Amicus Therapeutics Announces Positive Results From All Four Cohorts in Phase 2 Chaperone-Enzyme Replacement Therapy (ERT) Co

Amicus Therapeutics Announces Positive Results From All Four Cohorts in Phase
2 Chaperone-Enzyme Replacement Therapy (ERT) Co-Administration Study for Pompe
Disease

Strong Proof-of-Concept Data for Chaperone's Ability to Stabilize and Enhance
   Activity and Uptake of Currently Marketed ERT Products for Pompe Disease

       Results to be Presented at LDN WORLD Symposium in February 2013

          Initiation of Repeat-Dose Pompe Study Anticipated in 3Q13

CRANBURY, N.J., Jan. 4, 2013 (GLOBE NEWSWIRE) -- Amicus Therapeutics (Nasdaq:
FOLD) today announced positive preliminary results from all 4 dose cohorts in
a Phase 2 study (Study 010) to evaluate the safety and pharmacokinetic (PK)
effects of the pharmacological chaperone AT2220 (duvoglustat HCl)
co-administered with enzyme replacement therapy (ERT) for Pompe disease
(Myozyme^® and Lumizyme^®). Myozyme and Lumizyme (alglucosidase alfa, or
recombinant human GAA enzyme, rhGAA) are the first and only approved
treatments for Pompe disease. Based on the Study 010 results, Amicus expects
to initiate a repeat-dose clinical study in the third quarter of 2013.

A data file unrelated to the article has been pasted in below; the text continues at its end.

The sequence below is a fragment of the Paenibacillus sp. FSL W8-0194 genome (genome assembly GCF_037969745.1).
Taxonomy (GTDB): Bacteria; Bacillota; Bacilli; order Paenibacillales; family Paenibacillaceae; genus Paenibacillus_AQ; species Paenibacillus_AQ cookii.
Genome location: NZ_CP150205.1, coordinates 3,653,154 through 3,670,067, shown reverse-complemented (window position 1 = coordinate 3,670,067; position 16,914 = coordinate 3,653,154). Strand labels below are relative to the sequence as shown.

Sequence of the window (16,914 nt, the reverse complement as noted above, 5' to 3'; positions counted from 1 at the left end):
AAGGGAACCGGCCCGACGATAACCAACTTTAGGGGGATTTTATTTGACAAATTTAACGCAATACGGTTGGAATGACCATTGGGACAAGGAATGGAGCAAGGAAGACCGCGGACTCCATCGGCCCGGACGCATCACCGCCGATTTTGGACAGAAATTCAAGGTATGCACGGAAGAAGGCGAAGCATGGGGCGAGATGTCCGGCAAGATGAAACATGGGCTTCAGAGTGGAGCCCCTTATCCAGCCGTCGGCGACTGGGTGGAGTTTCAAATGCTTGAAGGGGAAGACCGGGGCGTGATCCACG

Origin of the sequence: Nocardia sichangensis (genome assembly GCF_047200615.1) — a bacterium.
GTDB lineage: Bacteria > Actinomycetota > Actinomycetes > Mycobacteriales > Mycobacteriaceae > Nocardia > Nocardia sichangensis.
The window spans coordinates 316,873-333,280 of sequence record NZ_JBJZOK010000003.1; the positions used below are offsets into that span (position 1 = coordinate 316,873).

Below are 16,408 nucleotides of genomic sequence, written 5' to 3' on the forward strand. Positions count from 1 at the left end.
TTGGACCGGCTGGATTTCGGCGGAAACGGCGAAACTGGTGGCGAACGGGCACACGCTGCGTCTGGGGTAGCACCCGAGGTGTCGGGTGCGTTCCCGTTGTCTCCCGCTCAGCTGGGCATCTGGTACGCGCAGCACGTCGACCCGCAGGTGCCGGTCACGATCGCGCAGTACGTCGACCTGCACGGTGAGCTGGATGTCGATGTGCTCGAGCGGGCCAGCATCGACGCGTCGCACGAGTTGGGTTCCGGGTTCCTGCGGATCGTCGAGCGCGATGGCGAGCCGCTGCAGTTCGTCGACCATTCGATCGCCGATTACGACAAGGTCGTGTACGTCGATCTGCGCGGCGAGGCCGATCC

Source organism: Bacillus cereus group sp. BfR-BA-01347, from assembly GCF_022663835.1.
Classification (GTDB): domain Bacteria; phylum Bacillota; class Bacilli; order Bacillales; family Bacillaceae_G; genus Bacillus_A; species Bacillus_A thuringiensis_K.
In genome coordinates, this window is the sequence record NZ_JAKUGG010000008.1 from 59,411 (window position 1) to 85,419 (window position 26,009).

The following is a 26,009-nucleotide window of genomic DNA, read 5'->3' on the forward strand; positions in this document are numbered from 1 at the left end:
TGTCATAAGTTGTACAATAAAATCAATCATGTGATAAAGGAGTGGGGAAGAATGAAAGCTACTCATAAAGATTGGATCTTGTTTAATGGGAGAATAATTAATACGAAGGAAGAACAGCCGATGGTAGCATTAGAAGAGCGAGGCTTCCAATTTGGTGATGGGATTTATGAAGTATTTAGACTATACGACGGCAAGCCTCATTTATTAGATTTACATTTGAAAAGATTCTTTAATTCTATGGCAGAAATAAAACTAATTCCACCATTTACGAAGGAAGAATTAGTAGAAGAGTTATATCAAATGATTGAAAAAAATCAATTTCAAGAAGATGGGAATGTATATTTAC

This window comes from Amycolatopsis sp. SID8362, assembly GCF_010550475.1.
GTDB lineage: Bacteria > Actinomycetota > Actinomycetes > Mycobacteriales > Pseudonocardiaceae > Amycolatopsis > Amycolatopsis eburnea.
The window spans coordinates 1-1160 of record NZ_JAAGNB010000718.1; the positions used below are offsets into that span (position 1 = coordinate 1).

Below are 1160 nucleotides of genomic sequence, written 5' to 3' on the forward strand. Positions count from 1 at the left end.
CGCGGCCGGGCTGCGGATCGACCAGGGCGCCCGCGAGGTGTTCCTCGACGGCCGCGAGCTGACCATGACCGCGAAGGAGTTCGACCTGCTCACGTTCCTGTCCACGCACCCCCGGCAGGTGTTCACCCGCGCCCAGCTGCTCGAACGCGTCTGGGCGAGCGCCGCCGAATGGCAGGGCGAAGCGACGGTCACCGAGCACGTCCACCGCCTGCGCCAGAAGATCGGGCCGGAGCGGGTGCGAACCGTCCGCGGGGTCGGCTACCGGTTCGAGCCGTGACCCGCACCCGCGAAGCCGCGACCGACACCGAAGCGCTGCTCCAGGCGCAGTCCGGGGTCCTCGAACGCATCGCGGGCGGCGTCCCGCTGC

For people with Pompe disease, deficient GAA enzyme leads to the accumulation
of glycogen in tissues affected by disease (primarily muscle). Preclinical
data^1 demonstrated that AT2220 in combination with ERT enhances rhGAA enzyme
activity, reduces glycogen accumulation, and potentially mitigates ERT-related
immunogenicity in a mouse model of Pompe disease. In Study 010,
co-administration of AT2220 to Pompe patients increased rhGAA enzyme activity
and enhanced rhGAA enzyme uptake into muscle tissue compared to ERT alone.

John F. Crowley, Chairman and Chief Executive Officer stated, "Study 010 has
established human proof-of-concept that AT2220-ERT co-administration increases
GAA enzyme activity in muscle. We look forward to initiating our repeat-dose
clinical study to investigate the effect of AT2220-ERT co-administration on
ERT stability and activity, ERT-related immunogenicity, and other clinical
measures. We believe that co-administration may deliver significant benefits
compared to ERT alone and become an important therapy for people with Pompe
disease."

Additional details surrounding the development strategy for AT2220 in
combination with ERT for Pompe disease will be provided during a live
presentation and webcast at the 31^st Annual JPMorgan Healthcare Conference on
January 9, 2013 at 3:00 p.m. PT.

Study 010 Results – AT2220 Co-Administered with ERT (n=23)

Study 010 investigated single ascending oral doses of AT2220 co-administered
with Myozyme or Lumizyme in patients with Pompe disease. The doses of AT2220
were 50 mg (Cohort 1), 100 mg (Cohort 2), 250 mg (Cohort 3), and 600 mg
(Cohort 4). Each patient received one infusion of ERT alone, and then a single
oral dose of AT2220 one hour before the next ERT infusion. Highlights from all
four dose cohorts of AT2220 were as follows:

Safety: Single doses of AT2220 co-administered with ERT were well-tolerated,
with no drug-related adverse events reported. In addition, AT2220 was cleared